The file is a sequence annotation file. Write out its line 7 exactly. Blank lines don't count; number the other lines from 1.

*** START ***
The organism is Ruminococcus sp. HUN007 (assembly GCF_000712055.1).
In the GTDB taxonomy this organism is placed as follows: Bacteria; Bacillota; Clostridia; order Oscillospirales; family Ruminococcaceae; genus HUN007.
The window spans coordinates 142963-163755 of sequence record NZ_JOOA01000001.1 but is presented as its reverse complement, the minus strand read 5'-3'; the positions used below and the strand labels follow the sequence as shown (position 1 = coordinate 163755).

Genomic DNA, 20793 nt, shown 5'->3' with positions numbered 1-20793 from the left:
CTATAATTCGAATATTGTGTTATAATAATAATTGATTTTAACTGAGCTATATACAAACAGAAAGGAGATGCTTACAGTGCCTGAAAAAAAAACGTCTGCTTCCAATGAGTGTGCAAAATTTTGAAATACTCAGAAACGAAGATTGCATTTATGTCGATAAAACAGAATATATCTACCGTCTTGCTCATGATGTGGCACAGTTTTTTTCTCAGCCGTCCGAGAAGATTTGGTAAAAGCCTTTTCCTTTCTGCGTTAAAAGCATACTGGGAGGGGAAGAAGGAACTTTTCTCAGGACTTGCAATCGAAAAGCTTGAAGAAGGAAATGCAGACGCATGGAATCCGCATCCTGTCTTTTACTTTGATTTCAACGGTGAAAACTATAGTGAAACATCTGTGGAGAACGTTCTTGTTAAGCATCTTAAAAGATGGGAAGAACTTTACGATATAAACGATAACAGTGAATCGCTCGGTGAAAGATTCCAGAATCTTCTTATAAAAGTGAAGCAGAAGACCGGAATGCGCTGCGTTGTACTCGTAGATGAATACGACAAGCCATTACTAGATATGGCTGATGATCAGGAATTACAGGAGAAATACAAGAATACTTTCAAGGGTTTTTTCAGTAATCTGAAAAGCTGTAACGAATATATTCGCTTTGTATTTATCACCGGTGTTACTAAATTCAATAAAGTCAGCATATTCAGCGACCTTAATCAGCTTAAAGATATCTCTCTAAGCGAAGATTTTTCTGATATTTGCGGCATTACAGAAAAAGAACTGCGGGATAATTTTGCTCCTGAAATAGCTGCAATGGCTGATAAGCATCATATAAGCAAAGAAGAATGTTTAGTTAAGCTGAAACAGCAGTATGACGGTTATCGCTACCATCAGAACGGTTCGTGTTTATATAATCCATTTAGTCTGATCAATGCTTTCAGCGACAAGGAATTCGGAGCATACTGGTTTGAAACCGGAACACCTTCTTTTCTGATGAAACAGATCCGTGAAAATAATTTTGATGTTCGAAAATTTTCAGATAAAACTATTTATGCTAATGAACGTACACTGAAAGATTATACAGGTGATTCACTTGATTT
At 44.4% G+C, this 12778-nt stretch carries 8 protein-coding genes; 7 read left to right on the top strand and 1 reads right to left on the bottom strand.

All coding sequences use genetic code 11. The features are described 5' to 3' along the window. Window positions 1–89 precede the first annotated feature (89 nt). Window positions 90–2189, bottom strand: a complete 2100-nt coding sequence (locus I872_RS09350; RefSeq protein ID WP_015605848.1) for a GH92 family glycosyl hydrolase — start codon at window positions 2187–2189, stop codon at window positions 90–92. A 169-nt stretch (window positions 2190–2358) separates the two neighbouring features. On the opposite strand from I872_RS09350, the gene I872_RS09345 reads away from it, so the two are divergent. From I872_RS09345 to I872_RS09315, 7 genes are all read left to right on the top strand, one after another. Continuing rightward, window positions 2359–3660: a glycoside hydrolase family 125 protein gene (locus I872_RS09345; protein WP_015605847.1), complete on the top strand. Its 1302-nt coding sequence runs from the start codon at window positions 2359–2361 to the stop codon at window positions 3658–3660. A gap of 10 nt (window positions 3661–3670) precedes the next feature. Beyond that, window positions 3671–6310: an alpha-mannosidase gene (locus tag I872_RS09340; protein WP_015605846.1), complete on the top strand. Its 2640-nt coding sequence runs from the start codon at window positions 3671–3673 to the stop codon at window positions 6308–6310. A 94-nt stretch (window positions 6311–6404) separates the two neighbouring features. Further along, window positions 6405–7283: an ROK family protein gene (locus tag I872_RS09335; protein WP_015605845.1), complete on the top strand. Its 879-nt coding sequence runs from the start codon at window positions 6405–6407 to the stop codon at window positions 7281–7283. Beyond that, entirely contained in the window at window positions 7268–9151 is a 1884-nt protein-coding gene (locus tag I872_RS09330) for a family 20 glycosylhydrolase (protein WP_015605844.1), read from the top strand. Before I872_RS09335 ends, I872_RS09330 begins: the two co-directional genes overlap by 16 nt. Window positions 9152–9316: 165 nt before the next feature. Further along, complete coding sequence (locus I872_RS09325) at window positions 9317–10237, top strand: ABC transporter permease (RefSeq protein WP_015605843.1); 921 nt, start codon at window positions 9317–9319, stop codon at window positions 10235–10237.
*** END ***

All coding sequences use genetic code 11. The features are described 5' to 3' along the window. Window positions 1–89 precede the first annotated feature (89 nt). Window positions 90–2189, bottom strand: a complete 2100-nt coding sequence (locus I872_RS09350; RefSeq protein ID WP_015605848.1) for a GH92 family glycosyl hydrolase — start codon at window positions 2187–2189, stop codon at window positions 90–92. A 169-nt stretch (window positions 2190–2358) separates the two neighbouring features. On the opposite strand from I872_RS09350, the gene I872_RS09345 reads away from it, so the two are divergent. From I872_RS09345 to I872_RS09315, 7 genes are all read left to right on the top strand, one after another. Continuing rightward, window positions 2359–3660: a glycoside hydrolase family 125 protein gene (locus I872_RS09345; protein WP_015605847.1), complete on the top strand. Its 1302-nt coding sequence runs from the start codon at window positions 2359–2361 to the stop codon at window positions 3658–3660. A gap of 10 nt (window positions 3661–3670) precedes the next feature. Beyond that, window positions 3671–6310: an alpha-mannosidase gene (locus tag I872_RS09340; protein WP_015605846.1), complete on the top strand. Its 2640-nt coding sequence runs from the start codon at window positions 3671–3673 to the stop codon at window positions 6308–6310. A 94-nt stretch (window positions 6311–6404) separates the two neighbouring features. Further along, window positions 6405–7283: an ROK family protein gene (locus tag I872_RS09335; protein WP_015605845.1), complete on the top strand. Its 879-nt coding sequence runs from the start codon at window positions 6405–6407 to the stop codon at window positions 7281–7283. Beyond that, entirely contained in the window at window positions 7268–9151 is a 1884-nt protein-coding gene (locus tag I872_RS09330) for a family 20 glycosylhydrolase (protein WP_015605844.1), read from the top strand. Before I872_RS09335 ends, I872_RS09330 begins: the two co-directional genes overlap by 16 nt. Window positions 9152–9316: 165 nt before the next feature. Further along, complete coding sequence (locus I872_RS09325) at window positions 9317–10237, top strand: ABC transporter permease (RefSeq protein WP_015605843.1); 921 nt, start codon at window positions 9317–9319, stop codon at window positions 10235–10237.